ECONOMIC GROWTH and technological innovation are directly related to the availability of low-cost electricity. Each percentage increase in real GDP between 1970 and 2000 has resulted in a 1 percent rise in demand for electricity. Not surprisingly, the price of electricity is one of the determinants of the competitiveness of industries, with the
Nuclear power, which supplies 20 percent of the
Sources such as solar and wind are intermittent and unreliable and cannot replace reliable base load sources such as hydro, fossil and nuclear. Yet many of our feckless politicians and folks in the environmental movement and in media say we can do without nuclear power. But as time goes on the logic has to emerge. It is not logical to assert that climate change is the most important issue of our time and that reducing fossil fuel usage is the principal aim and then thwart the very technology that best accomplishes that. From
The Long View
TURMOIL IN THE CREDIT MARKETS coupled with the implosion of housing has triggered a precipitous contraction of liquidity and concerns that a recession is upon us. Chief Executive’s own CEO Confidence Index showed the largest one-month drop in August since we began tracking sentiment in October 2002. Yet having endured six financial meltdowns since Penn Central’s demise in 1970, we should keep a perspective. A lack of liquidity in mortgage securities may depress housing prices further, but the impact may not be so severe as to force the economy into recession. Job growth has been positive, with even a modest decline in the unemployment rate. In prior housing downturns, the jobless rate peaked by 3 percentage points in the 1980s and 2.2 percentage points in the 1990s.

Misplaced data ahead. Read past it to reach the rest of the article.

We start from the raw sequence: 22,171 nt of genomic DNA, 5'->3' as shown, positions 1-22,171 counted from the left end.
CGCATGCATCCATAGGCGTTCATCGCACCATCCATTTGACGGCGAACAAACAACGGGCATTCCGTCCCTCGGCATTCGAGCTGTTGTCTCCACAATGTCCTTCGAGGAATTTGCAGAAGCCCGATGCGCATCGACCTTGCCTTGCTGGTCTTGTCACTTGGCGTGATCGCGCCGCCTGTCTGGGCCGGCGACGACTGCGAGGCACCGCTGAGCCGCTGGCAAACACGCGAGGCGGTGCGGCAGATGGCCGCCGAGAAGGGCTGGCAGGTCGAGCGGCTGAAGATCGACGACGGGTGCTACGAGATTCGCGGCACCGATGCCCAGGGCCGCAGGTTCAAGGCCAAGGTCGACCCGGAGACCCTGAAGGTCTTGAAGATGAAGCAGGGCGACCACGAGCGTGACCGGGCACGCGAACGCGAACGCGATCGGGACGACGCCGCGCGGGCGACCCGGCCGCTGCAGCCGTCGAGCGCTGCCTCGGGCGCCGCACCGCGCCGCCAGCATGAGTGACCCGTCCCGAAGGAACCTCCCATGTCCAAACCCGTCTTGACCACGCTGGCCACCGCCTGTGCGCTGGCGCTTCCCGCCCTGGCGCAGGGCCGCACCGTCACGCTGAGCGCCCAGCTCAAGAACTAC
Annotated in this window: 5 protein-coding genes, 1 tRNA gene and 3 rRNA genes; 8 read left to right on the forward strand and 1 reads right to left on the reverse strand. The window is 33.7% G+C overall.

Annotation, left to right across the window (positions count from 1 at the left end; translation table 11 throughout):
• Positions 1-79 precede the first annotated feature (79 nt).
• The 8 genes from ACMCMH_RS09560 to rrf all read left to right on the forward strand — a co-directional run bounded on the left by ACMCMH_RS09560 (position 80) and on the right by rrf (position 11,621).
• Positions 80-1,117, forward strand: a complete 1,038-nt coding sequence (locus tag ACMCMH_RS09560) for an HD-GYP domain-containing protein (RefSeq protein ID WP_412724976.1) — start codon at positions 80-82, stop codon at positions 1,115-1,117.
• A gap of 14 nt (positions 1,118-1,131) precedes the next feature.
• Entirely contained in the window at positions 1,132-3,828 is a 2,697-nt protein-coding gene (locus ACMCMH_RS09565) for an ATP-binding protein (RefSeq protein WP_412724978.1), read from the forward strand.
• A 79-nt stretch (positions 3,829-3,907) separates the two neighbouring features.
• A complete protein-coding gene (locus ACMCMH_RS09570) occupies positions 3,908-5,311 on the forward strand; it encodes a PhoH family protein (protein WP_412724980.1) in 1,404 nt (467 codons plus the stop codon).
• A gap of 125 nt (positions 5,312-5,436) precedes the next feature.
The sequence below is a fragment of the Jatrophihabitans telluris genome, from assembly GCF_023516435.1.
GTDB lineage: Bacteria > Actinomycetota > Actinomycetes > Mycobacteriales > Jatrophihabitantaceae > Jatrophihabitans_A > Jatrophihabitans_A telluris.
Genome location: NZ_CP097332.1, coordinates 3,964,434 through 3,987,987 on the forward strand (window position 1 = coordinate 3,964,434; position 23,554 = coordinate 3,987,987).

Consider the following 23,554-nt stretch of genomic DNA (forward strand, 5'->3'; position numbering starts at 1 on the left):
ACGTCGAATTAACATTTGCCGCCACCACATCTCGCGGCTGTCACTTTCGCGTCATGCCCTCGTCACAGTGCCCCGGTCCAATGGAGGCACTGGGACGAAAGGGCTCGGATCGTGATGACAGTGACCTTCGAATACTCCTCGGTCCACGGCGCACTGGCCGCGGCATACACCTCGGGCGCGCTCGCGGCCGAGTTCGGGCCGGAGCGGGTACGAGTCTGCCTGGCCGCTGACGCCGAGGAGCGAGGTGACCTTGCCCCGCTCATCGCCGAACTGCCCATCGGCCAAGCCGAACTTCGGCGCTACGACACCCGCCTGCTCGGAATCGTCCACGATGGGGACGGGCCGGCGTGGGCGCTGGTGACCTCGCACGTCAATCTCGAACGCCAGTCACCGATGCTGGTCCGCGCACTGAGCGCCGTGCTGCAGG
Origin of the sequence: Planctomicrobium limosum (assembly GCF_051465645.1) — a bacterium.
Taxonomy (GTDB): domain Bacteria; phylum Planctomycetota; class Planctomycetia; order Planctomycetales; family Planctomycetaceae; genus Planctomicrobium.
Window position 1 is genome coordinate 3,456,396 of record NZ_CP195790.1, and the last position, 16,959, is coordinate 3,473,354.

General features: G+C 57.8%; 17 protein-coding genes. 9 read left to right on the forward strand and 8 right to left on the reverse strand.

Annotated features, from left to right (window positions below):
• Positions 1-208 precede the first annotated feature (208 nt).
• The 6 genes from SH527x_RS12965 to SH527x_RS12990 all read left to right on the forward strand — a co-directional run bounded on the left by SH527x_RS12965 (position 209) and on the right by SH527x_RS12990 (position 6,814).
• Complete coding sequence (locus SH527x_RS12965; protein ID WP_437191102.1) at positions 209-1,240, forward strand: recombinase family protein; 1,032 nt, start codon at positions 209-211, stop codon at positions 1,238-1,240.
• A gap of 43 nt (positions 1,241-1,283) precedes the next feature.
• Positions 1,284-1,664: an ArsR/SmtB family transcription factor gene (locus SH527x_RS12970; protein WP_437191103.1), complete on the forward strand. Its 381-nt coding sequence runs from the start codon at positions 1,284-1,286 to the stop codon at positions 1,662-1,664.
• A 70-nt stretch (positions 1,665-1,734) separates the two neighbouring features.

In addition, most analysts are sanguine about continued growth in the world economy. Given that the market capitalization of the